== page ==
In intellectual property (IP), this question comes about in a different context. There are many misconceptions, misunderstandings, and myths about “names” in IP which create confusion with clients even believing they have rights where those rights have been eroded or, in some situations, those rights never existed. This question gives an opportunity to provide a discussion that helps clarify the differences between “names” in the IP arena.
Corporate/Company Names, Aliases/Trade Names & Trademarks
These categories are often used carelessly as if they were synonyms. They are NOT! From a legal standpoint, each category provides its own IP rights and protection. In order to enjoy the protection afforded by each, an understanding is needed at least as to what each category means. One complicating factor is that a name in IP can fall into some or even all these categories. This may occur depending on how the name is used. Registration with a government agency is often done. One purpose of registration is to create order. Theoretically, a free marketplace by definition is orderless. That is, buyers and sellers freely interact with each other. However, they still need to understand with whom they are contracting and for what they are contracting. Otherwise, sabers get drawn and a free marketplace becomes chaotic. So, listen closely.
A business’s name is merely the name of a legal entity. It is not a brand although it can be used as such. It is obtained by creating a corporation, company, LLC, or the like with a state agency – in most cases the secretary of state’s office. There is no federal agency that creates a corporation or company, so there is no federal registration of the name for this purpose. Creating a corporation or company does not infer any rights to a brand (trademark) nor any other IP rights. Likewise, the mere creation of the corporation or company will not infringe any IP rights of others.
An alias is commonly known as a trade name, and when registered is known as “doing business as” (DBA), “also known as” (AKA), or an “assumed name” (Minnesota). There is no federal registration for a trade name. This, again, is a matter of registration with a state agency. For example, a business is named “Johnson, LLC,” but operates under the trade name “Sunrise Electronics.” The trade name is what customers and the public will see on signs and advertisements. An Assumed Name registration provides a public record of who is doing business under that alias.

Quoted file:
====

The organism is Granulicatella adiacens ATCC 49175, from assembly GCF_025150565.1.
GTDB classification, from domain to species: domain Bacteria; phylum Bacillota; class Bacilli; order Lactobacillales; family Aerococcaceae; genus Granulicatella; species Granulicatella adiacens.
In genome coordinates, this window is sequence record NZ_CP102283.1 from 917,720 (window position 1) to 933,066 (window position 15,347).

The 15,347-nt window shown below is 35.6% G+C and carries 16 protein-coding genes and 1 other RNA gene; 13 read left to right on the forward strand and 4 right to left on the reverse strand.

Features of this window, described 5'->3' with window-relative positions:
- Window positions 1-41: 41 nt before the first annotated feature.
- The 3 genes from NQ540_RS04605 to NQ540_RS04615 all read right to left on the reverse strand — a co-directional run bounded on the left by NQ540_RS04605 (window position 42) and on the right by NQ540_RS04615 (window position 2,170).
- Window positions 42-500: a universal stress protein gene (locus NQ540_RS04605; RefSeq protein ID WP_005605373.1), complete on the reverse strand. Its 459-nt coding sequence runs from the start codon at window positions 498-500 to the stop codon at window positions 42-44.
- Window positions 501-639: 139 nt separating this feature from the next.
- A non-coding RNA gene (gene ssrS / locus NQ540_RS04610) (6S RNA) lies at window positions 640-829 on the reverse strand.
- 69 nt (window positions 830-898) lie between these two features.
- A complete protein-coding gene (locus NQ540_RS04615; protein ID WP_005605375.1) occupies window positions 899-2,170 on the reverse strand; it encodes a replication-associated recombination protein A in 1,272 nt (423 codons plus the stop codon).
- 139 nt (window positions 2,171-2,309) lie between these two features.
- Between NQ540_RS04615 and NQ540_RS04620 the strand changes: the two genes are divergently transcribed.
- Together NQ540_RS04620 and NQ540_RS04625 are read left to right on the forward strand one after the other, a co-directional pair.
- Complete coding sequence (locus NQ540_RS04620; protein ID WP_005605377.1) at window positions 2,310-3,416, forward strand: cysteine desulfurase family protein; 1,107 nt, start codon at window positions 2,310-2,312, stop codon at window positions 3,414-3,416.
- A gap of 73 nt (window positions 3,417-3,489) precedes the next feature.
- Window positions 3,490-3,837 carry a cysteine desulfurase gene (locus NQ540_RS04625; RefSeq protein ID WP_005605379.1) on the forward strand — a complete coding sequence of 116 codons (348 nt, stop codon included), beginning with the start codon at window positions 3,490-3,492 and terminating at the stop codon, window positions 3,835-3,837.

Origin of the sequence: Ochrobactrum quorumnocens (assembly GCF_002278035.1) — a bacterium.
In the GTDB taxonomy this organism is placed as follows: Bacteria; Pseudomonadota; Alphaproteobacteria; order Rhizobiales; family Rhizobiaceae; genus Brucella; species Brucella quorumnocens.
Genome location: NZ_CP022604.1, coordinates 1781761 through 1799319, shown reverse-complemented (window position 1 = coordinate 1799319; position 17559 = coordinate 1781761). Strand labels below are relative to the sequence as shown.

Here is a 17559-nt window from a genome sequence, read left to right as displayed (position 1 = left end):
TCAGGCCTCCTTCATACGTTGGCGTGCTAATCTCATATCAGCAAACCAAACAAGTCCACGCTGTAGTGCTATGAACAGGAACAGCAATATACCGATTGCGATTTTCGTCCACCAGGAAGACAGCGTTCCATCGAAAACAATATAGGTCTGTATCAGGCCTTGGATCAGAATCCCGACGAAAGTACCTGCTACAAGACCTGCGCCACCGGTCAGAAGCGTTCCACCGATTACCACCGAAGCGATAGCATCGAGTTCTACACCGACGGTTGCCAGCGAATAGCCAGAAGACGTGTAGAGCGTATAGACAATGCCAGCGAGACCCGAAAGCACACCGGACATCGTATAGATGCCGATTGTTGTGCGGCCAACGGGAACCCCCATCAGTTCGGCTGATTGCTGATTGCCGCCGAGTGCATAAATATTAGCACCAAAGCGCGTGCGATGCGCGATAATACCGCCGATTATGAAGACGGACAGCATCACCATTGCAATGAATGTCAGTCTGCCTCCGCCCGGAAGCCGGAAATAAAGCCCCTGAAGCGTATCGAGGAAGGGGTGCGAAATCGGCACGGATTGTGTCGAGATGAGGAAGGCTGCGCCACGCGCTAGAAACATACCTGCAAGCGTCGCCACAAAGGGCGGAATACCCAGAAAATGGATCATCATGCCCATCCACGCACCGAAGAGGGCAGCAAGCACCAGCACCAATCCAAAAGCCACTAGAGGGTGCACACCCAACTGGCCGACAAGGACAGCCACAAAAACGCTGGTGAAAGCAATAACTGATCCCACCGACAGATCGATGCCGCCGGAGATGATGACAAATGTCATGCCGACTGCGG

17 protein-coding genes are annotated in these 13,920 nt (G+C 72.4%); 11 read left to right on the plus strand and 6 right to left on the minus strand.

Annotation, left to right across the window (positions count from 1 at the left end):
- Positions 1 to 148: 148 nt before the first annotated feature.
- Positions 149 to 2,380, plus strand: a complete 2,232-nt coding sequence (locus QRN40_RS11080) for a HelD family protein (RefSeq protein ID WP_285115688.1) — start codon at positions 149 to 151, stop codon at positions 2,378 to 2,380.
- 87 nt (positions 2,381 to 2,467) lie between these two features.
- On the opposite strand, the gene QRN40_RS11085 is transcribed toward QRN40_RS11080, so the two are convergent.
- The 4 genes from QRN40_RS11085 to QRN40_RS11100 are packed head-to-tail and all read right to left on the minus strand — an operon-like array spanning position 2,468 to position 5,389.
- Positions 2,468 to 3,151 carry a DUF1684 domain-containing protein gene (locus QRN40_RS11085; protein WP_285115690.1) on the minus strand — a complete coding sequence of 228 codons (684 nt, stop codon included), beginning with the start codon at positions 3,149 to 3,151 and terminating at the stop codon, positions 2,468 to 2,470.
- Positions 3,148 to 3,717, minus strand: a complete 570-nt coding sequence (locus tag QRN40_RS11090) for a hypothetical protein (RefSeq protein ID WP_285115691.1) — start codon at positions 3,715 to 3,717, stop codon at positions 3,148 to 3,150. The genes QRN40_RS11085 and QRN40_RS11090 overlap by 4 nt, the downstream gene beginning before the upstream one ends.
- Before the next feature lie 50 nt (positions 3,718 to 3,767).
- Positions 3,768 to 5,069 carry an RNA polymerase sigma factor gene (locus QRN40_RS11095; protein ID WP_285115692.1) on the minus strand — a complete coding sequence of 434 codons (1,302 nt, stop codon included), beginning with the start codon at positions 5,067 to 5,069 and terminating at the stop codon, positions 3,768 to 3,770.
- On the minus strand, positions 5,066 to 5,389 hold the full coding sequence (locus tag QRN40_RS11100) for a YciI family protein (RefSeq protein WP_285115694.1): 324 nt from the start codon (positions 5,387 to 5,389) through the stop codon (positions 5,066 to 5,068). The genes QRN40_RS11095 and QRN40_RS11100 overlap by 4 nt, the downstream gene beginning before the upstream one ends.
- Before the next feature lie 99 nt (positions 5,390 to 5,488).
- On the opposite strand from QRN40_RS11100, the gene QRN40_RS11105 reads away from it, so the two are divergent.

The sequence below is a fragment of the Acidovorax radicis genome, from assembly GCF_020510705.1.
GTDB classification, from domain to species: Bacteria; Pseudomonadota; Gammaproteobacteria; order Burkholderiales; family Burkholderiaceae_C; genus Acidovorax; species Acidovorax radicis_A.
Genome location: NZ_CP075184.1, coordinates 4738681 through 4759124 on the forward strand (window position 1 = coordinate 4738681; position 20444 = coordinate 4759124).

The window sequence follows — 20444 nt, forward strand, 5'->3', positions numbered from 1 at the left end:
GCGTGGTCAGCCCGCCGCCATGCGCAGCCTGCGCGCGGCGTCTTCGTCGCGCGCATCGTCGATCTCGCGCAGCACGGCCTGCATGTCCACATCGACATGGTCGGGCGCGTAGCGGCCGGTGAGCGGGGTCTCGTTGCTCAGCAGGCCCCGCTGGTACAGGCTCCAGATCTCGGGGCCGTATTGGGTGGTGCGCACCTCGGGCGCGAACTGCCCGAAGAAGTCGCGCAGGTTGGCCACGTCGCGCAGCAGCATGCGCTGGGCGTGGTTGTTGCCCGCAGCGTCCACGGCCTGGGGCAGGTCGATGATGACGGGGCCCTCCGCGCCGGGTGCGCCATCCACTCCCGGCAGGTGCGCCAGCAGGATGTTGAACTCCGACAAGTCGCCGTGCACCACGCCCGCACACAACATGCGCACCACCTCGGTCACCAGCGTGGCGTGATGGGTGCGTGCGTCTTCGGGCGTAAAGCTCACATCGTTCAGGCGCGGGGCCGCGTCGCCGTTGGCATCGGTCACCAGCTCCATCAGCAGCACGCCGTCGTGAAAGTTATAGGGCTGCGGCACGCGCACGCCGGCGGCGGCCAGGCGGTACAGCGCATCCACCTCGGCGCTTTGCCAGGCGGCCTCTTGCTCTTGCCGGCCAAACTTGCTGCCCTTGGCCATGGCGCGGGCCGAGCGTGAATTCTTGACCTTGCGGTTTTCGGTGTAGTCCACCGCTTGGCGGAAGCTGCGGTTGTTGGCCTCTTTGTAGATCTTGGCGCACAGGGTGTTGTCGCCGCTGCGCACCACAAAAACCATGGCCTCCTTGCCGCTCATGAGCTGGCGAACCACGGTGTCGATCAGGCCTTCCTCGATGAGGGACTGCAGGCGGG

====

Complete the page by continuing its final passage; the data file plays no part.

A trade name acquires common law trademark rights when it is used to sell goods or services. Common law trademark rights are branding rights acquired through use of the trade name (not simply when the trade name is registered).
Trademarks (brands) are obtained through use of the trademark, not by registration. By “use,” we mean the trademark is used to sell goods or services. Registration provides additional rights but is not the basis for those rights. This is an important point to remember.
There are state registrations and federal registration. In Minnesota, the state registration provides a rebuttable presumption of ownership and nothing more. Registration in other states gives a similar right. A federal registration confers an exclusive right to use the trademark mark throughout the United States and its territories. After five years of federal registration, the owner can obtain an incontestable right to the trademark in an offensive and defensive manner. This means that the owner can assert the trademark offensively against an infringer and, more importantly, this exclusive right cannot be taken away unless the trademark registration was obtained by fraud, the trademark becomes generic or is no longer used (abandoned).
What’s in a name in IP may not be romantic, but it is important.